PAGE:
Early orchestration

June 22, 2006 17:51
2 minute read.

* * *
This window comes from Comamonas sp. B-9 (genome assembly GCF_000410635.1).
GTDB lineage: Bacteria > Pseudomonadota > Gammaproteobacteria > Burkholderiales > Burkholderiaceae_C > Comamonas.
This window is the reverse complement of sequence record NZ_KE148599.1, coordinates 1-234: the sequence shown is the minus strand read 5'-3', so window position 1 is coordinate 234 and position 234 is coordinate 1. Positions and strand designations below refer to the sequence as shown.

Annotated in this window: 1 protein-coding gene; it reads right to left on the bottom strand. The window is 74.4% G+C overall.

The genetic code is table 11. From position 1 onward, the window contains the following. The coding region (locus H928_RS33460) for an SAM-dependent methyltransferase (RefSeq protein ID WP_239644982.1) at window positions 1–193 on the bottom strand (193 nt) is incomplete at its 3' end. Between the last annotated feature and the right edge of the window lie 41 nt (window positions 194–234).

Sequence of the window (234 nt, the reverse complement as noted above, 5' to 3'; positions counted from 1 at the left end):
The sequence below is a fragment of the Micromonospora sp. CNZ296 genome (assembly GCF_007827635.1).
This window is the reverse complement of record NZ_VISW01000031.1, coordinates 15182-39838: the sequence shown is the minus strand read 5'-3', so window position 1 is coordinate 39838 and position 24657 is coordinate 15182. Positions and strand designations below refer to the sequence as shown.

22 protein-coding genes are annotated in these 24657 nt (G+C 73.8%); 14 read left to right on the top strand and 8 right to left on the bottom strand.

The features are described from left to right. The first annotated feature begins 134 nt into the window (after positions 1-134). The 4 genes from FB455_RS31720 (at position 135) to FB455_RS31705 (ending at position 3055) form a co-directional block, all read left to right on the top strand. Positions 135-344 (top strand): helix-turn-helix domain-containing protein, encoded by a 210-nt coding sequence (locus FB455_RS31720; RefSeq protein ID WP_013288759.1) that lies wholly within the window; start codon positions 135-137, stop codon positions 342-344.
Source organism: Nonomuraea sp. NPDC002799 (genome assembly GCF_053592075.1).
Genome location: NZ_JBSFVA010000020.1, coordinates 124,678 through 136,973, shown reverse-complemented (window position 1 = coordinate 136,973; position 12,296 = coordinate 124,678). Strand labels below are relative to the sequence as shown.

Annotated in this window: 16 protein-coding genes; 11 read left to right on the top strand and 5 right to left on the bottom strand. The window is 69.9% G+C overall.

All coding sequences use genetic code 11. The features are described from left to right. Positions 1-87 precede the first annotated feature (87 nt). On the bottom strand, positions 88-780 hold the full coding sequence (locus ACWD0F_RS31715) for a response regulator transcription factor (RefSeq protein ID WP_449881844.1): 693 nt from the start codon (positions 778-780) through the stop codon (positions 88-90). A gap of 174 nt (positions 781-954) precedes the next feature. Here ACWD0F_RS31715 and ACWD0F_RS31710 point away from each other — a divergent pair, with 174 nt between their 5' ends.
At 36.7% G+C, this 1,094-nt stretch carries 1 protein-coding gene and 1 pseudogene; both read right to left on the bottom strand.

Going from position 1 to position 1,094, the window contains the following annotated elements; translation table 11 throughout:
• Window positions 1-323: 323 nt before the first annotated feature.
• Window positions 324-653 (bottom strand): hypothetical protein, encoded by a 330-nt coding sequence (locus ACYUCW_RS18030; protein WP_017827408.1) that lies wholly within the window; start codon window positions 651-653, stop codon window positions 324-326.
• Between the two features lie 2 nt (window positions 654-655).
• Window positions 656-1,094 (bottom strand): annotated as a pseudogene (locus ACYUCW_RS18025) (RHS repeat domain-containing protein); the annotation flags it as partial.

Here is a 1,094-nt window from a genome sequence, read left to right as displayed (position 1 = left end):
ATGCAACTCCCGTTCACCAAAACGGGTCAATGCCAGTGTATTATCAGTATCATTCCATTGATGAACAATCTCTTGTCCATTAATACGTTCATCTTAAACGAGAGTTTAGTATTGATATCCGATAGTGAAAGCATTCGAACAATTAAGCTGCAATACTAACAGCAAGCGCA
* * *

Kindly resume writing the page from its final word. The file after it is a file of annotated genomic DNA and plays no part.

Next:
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British conductor Harry Bicket, who will be leading the Israel Philharmonic in an early music program this week, has his own explanation of the popularity of Baroque pieces. "It has an order which can be very easily grasped, but within this structure there is almost an infinite number of variations in rhythm and color. In this sense, the music is very appealing - whenever you hear a Baroque piece for the first time, it feels like you have heard it before," he says. Today Bicket is an internationally acclaimed maestro, but he actually never intended to be a conductor. In the early Eighties, London was a center of the early music revival and, as a harpsichordist, Bicket worked with leading ensembles. Although his solo career was a success, he came to the realization that "what I loved to do more than anything else was working with singers. After working for five years as a coach for an opera company, I learned a huge repertoire of different periods. So people started to ask me to do early operas." Bicket conducts both operas and orchestra pieces. "The experience of working with singers is a big advantage which many conductors don't have, so I am regarded as a 'singer-friendly' conductor. I am also thought to be rather successful in moving modern orchestras into the direction of playing with a different sound, [but] without annoying them," he laughs. What kind of adjustments does he make when working with a new orchestra? "For string players, it's partly a technical question. Even if one plays a 17th or 18th-century violin, the instrument has been so overhauled that playing loud 20th-century music on it is like carrying a Ferrari in your hand. And the music we are doing was never intended to sound like that. It's like asking people to drive a Ferrari slowly through a narrow and winding street," he says. "It is also a question of imagination - the 17th-century scores look like sketches as compared to those of 19th and 20th century. So the individual player has to create the idea of phrasing, he has to imagine what this music means. This can be quite difficult for modern orchestras, which are not used to making decisions by themselves." Harry Bick leads the IPO on June 23, 24 and 25 in pieces by Rameau, Vivaldi, Purcell and Handel. All concerts take place at Tel Aviv's Mann Auditorium. Call 1-700-70-30-30 or visit www.ipo.co.il.

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